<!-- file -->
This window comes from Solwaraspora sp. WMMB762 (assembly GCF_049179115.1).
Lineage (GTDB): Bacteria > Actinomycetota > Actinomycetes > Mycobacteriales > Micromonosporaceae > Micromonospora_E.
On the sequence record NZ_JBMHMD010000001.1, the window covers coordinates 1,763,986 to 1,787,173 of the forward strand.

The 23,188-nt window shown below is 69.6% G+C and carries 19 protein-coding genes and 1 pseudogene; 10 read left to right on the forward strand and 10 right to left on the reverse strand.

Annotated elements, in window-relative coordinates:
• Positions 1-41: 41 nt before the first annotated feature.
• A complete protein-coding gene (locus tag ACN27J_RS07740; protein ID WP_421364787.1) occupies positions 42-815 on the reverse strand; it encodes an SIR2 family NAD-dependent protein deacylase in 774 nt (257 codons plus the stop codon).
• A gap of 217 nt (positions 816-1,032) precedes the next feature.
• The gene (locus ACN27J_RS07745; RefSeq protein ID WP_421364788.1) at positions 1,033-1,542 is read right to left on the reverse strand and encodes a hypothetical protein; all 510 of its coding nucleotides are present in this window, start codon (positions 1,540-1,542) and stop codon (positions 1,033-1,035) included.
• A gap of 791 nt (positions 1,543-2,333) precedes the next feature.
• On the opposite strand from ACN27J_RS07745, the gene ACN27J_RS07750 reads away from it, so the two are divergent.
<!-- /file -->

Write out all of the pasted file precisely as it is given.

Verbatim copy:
This window comes from Solwaraspora sp. WMMB762 (assembly GCF_049179115.1).
Lineage (GTDB): Bacteria > Actinomycetota > Actinomycetes > Mycobacteriales > Micromonosporaceae > Micromonospora_E.
On the sequence record NZ_JBMHMD010000001.1, the window covers coordinates 1,763,986 to 1,787,173 of the forward strand.

The 23,188-nt window shown below is 69.6% G+C and carries 19 protein-coding genes and 1 pseudogene; 10 read left to right on the forward strand and 10 right to left on the reverse strand.

Annotated elements, in window-relative coordinates:
• Positions 1-41: 41 nt before the first annotated feature.
• A complete protein-coding gene (locus tag ACN27J_RS07740; protein ID WP_421364787.1) occupies positions 42-815 on the reverse strand; it encodes an SIR2 family NAD-dependent protein deacylase in 774 nt (257 codons plus the stop codon).
• A gap of 217 nt (positions 816-1,032) precedes the next feature.
• The gene (locus ACN27J_RS07745; RefSeq protein ID WP_421364788.1) at positions 1,033-1,542 is read right to left on the reverse strand and encodes a hypothetical protein; all 510 of its coding nucleotides are present in this window, start codon (positions 1,540-1,542) and stop codon (positions 1,033-1,035) included.
• A gap of 791 nt (positions 1,543-2,333) precedes the next feature.
• On the opposite strand from ACN27J_RS07745, the gene ACN27J_RS07750 reads away from it, so the two are divergent.